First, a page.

Big thanks to all who came especially @mattdrussell whose original idea this was together with @phil_kelsey @jangles and @AndrewGrill for their major contributions.
All in all considering we organised this from scratch to execution in 4 weeks I have to say it was a great success.
Catch ya later.
PS this post was typed by thumb on my Galaxy s4 en route to a customer meeting in London. I’d be amazed if the formatting is spot on – I’ll make any necessary adjustments when I get back to laptop land.
Tom Moores is a new starter at Timico. He is a market specialist in cloud hosting and part of a wave of investment we are making in this space. It’s a pleasure to meet people who are driven to succeed and I look forward to working with Tom.
You will notice that Tom is holding the Network Operations guitar. Every now and again when I have a visitor to my office I take a picture of them with the guitar. Usually they can’t play it.
Tom can play the guitar. Looks like he is putting some soul into that song:)
Nine days ago one of our customers dropped me an email saying he had read in the London financial news vehicle City AM about our appointment of Colin Bell as Director of Hosting and Cloud services. “Seems like a high level good recruit!” was his specific comment.
That customer, as the customer always is of course, right. Colin’s pedigree is as EMEA Sales Director for Rackspace and subsequently as Managing Director of business-critical managed hosting provider NetBenefit.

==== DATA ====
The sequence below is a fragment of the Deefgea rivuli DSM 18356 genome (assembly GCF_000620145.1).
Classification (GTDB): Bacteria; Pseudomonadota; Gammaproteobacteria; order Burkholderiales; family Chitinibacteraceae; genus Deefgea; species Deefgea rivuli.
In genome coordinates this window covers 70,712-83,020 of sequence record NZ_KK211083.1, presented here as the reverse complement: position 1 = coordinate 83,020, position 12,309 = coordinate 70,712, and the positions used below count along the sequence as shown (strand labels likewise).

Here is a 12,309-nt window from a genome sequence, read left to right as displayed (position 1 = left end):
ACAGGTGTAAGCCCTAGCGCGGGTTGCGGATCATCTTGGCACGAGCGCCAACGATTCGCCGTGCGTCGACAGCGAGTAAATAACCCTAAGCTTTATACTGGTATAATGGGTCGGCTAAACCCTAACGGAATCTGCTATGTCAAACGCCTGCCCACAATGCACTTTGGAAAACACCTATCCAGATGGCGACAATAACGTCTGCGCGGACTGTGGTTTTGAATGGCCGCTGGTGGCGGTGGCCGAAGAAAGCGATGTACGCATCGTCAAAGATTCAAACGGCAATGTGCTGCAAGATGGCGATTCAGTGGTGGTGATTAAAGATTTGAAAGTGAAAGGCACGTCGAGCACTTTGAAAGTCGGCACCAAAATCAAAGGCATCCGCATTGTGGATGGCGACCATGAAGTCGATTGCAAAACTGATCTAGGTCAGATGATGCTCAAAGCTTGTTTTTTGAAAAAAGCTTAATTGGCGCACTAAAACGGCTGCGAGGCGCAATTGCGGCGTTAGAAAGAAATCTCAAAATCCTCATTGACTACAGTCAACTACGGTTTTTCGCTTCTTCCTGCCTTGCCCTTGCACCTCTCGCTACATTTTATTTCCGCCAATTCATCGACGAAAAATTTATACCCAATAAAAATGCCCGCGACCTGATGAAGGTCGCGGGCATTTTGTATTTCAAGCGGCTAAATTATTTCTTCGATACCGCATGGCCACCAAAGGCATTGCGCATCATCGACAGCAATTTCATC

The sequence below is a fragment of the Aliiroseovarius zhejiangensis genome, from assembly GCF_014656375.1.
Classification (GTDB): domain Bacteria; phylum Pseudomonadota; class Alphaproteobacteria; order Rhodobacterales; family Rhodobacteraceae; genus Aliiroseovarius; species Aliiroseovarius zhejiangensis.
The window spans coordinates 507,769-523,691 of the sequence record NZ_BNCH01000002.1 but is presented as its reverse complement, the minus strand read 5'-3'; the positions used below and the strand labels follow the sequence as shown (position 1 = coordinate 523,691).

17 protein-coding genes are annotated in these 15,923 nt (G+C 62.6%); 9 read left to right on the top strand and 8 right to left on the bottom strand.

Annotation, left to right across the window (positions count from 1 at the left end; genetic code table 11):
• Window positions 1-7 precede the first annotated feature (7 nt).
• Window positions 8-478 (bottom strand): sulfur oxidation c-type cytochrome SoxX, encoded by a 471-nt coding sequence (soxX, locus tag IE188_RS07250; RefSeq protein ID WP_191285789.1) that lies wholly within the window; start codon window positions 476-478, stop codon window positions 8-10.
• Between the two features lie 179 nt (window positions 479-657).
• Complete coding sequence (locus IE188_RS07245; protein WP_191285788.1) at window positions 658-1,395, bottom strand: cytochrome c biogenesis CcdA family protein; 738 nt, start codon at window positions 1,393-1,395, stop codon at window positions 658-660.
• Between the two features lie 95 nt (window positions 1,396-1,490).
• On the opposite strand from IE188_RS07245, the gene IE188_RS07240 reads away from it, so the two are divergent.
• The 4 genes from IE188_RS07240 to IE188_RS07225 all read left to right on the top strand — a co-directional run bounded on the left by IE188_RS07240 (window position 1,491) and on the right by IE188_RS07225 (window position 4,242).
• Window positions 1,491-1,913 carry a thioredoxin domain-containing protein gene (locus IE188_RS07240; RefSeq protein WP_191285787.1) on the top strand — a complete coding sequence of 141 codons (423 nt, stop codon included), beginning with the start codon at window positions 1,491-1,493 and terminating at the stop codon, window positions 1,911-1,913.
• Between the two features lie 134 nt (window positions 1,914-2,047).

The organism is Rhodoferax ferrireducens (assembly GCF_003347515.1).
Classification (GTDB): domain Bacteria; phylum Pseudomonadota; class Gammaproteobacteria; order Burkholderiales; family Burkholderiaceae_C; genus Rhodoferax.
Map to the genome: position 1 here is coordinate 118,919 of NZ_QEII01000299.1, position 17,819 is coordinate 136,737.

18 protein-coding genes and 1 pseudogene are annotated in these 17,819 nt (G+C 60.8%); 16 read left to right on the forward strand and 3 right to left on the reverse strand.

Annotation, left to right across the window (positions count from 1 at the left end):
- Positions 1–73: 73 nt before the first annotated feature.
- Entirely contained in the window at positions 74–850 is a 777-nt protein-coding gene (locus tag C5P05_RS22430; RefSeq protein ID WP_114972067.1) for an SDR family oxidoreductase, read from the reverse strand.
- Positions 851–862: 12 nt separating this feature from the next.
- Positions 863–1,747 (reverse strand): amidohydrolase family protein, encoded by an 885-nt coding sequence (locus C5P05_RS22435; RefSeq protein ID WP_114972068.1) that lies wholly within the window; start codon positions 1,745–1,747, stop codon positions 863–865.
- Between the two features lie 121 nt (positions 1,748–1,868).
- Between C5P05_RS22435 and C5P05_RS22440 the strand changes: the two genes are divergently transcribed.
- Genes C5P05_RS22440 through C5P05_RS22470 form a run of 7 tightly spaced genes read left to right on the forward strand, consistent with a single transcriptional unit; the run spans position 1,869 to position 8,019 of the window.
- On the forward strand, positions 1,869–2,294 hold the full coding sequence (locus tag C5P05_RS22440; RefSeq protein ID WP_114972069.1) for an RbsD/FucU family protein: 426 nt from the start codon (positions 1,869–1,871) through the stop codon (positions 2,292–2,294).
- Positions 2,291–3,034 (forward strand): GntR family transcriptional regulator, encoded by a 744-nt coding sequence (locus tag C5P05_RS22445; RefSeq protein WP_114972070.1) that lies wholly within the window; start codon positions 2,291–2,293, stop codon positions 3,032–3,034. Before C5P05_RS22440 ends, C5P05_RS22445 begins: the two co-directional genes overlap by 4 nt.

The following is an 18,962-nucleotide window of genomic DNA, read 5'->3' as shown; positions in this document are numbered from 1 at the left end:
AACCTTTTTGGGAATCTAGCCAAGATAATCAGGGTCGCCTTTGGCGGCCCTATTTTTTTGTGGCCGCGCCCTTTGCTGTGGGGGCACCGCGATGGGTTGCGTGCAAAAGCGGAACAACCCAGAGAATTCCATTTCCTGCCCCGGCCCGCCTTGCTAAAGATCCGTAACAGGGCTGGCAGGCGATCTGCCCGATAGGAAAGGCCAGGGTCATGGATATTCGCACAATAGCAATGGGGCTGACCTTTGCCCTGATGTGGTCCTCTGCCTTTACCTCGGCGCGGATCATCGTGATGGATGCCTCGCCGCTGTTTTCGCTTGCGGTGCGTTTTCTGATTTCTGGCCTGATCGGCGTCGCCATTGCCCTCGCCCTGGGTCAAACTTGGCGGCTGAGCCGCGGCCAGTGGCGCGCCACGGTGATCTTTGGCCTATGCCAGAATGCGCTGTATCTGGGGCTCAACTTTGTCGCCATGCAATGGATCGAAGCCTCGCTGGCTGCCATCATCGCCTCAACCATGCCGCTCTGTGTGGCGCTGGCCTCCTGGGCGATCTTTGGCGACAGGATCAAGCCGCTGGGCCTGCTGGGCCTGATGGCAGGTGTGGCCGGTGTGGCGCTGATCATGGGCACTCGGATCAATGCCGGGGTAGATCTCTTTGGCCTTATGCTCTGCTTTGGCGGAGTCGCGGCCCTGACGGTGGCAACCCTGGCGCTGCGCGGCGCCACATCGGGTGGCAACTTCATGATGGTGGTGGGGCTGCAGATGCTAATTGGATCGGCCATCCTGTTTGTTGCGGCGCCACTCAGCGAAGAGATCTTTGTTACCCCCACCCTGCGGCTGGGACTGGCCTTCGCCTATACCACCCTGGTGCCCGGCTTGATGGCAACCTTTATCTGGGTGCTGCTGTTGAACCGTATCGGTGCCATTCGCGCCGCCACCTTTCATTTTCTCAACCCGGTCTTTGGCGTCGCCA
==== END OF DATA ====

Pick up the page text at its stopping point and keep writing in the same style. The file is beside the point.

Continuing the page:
It’s really important if you want to succeed in business to be one of the best in your market. That means you have to have top people. It’s a joy to work with Colin and clearly he is already making an impact if customers are sending me emails patting us on the back.
Other than to say it’s nice to know we are able to attract more top talent into the business I’m not going to gush on any more about this. You will be able to see the effects of his appointment in the months and years ahead (on our march to global domination nyahahahahahahahaaaaa).
I will say that Colin likes motorbikes and keeps bees. People do business with people, not automatons. Drop me a line if you want to meet Colin or buy some hosting services (or a copy of my book:) ). Copy of press release here.
Last week we integrated the Redwood brand into Timico. Redwood was a specialist Unified Communications business we acquired last year.
There are two different ways of integrating another business. You can do it well or you can do it badly. There are also two different speeds. I recall that Cisco, a company that has made many acquisitions in its time, has a defined process with dedicated teams to do the job. On day one they change the acquired brand to Cisco and then there are well rehearsed steps over a period of three months or so until all aspects of the old brand are erased. No doubt a few people get erased at the same time although companies like Cisco are known to buy small technology businesses just to acquire the talent.
It’s no different in our game really. We bought Redwood for a combination of channel to market and the talent of their people. However the nature of our business is different to a product manufacturer such as Cisco. Our customers largely buy services from us and they buy them on a recurring basis. Every month. The other thing to note is that the services they buy from us are by and large mission critical to their business.